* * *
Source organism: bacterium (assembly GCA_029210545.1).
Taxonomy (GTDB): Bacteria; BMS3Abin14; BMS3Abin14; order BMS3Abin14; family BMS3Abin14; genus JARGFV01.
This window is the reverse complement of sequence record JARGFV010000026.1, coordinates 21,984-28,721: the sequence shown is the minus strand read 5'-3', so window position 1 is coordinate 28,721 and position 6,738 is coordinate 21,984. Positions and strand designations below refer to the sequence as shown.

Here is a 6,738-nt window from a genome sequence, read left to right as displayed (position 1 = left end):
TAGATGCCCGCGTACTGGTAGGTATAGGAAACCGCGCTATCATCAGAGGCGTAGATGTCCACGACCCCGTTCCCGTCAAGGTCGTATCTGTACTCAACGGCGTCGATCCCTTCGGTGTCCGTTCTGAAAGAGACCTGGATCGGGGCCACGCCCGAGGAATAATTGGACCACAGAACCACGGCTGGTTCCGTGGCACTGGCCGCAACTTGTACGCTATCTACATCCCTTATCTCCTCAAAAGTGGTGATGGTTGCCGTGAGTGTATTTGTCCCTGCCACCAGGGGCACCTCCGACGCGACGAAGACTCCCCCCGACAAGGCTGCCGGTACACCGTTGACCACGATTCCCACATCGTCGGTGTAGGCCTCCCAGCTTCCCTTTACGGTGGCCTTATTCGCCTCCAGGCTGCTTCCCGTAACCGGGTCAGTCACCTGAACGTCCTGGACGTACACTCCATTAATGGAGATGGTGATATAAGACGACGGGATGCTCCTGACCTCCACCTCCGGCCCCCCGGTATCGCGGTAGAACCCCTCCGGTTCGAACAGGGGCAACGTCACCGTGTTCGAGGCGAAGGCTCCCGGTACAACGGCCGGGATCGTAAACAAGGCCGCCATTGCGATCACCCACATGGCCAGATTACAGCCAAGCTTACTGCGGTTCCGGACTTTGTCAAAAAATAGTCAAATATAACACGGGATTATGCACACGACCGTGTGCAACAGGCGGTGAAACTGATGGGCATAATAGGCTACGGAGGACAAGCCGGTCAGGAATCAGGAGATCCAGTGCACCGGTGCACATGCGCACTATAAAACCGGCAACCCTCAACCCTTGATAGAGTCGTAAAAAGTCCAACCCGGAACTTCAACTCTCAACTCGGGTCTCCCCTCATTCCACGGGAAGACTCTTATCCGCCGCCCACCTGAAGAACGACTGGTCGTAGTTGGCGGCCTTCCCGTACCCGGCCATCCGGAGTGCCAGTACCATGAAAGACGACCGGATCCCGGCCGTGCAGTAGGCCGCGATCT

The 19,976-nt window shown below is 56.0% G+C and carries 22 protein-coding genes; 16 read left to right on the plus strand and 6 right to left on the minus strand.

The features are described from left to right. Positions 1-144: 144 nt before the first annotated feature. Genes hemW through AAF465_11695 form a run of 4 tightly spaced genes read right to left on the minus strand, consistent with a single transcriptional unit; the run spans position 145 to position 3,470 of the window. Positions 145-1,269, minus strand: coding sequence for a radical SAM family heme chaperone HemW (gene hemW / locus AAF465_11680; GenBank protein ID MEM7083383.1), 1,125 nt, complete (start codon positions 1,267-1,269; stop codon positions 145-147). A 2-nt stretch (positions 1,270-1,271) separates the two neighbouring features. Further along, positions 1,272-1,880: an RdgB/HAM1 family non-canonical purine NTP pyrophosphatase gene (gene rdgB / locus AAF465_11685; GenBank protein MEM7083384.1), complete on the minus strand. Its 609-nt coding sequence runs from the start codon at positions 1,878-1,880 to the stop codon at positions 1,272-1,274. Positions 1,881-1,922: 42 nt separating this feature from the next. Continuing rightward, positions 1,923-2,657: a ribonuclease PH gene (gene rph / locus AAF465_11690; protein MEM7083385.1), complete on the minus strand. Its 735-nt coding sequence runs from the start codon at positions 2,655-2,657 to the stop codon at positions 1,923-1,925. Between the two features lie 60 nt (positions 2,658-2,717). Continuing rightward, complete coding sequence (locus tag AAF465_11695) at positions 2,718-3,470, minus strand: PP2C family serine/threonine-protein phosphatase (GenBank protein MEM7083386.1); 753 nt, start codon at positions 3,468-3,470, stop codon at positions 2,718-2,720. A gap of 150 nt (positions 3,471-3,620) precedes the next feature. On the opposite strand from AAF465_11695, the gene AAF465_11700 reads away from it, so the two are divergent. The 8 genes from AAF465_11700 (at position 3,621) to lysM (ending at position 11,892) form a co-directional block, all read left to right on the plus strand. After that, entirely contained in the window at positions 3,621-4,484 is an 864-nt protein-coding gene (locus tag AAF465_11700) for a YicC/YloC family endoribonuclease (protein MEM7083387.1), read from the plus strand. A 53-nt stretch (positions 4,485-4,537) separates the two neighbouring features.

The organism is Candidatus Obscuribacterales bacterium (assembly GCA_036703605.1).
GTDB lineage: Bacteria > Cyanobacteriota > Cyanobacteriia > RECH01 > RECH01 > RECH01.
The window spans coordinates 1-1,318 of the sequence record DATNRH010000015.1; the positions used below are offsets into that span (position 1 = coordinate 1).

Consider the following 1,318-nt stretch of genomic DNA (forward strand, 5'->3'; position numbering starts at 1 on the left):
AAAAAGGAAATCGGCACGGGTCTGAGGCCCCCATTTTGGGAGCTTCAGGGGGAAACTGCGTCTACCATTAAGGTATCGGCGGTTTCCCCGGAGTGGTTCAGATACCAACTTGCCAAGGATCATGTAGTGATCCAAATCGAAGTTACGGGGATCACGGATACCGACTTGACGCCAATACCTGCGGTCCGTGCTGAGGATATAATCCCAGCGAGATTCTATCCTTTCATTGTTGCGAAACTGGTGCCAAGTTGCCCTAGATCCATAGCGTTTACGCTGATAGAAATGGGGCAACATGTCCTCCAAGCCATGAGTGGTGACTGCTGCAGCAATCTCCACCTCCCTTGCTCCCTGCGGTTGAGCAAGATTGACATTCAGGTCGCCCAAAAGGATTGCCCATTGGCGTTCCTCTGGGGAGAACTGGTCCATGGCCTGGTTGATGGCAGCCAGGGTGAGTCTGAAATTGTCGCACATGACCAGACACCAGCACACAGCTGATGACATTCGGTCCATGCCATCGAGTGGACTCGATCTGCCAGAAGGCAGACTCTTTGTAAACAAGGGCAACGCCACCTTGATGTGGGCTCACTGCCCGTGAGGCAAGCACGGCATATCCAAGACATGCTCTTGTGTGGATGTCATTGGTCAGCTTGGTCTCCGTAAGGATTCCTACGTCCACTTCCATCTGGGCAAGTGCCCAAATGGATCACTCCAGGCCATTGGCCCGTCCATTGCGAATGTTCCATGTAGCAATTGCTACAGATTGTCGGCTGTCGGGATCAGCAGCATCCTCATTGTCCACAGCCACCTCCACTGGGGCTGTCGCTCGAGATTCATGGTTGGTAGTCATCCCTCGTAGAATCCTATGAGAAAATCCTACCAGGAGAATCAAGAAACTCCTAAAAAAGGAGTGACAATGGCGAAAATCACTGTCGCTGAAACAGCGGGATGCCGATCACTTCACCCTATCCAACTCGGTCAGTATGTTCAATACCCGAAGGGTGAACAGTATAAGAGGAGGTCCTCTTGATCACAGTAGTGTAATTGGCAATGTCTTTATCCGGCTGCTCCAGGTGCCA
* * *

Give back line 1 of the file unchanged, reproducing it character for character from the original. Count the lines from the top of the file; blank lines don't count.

Source organism: bacterium (assembly GCA_029210545.1).